2011
DOI: 10.1590/s0100-736x2011000200001
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Anticoccidial effects of acetic acid on performance and pathogenic parameters in broiler chickens challenged with Eimeria tenella

Abstract: The objective of the present study was to evaluate the anticoccidial effect of the different concentrations of the acetic acid in the broiler chickens in comparison with the amprolium anticoccidial. A total of 198 chicks were placed 11 per pen with three pens per treatment. The different concentrations (1%, 2% and 3%) of acetic acid and amproilum (at the dose rate of 125ppm) were given to the experimental groups in drinking water from 10-19 th days of age. One group was kept as infected non medicated control a… Show more

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Cited by 40 publications
(38 citation statements)
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References 25 publications
(29 reference statements)
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“…Coccidiosis is caused by several species of the genus Eimeria, a protozoan. These intracellular parasites usually infect the cells of the digestive tract, causing cell disruption and tissue injury due to the parasite multiplication, causing, consequently occurs bleeding, leading to malabsorption of nutrients and being a gateway to other pathogens (1,2). Broilers, layers and breeders in general are subjected to contamination with Eimeria spp., mainly because in different breeding systems the animals are infected by ingesting sporulated oocysts in water and laying bed.…”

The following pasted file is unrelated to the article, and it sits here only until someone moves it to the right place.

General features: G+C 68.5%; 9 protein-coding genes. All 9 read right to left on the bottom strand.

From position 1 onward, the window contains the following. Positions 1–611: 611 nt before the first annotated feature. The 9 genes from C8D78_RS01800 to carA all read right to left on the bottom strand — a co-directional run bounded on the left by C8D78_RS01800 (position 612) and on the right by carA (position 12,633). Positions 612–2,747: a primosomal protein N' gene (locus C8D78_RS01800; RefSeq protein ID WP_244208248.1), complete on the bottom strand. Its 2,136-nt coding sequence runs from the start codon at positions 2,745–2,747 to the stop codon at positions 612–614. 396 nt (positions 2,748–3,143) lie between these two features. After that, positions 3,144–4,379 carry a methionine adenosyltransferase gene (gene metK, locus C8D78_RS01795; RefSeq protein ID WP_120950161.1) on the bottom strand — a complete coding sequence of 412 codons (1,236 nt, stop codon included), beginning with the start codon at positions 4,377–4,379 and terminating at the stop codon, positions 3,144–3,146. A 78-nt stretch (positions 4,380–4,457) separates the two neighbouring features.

Section: Introductionmentioning
confidence: 99%
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“…Coccidiosis is caused by several species of the genus Eimeria, a protozoan. These intracellular parasites usually infect the cells of the digestive tract, causing cell disruption and tissue injury due to the parasite multiplication, causing, consequently occurs bleeding, leading to malabsorption of nutrients and being a gateway to other pathogens (1,2). Broilers, layers and breeders in general are subjected to contamination with Eimeria spp., mainly because in different breeding systems the animals are infected by ingesting sporulated oocysts in water and laying bed.…”
Section: Introductionmentioning
confidence: 99%
“…Ascaris galli and Heterakis gallinarum are also endoparasites commonly observed infecting chickens. These nematodes normally infect the large intestine of these animals, causing weight loss, diarrhea and intestinal mucosal lesion (2,4). This infection usually leads to irreparable intestine damage, affecting the absorption of nutrients (2).…”
Section: Introductionmentioning
confidence: 99%
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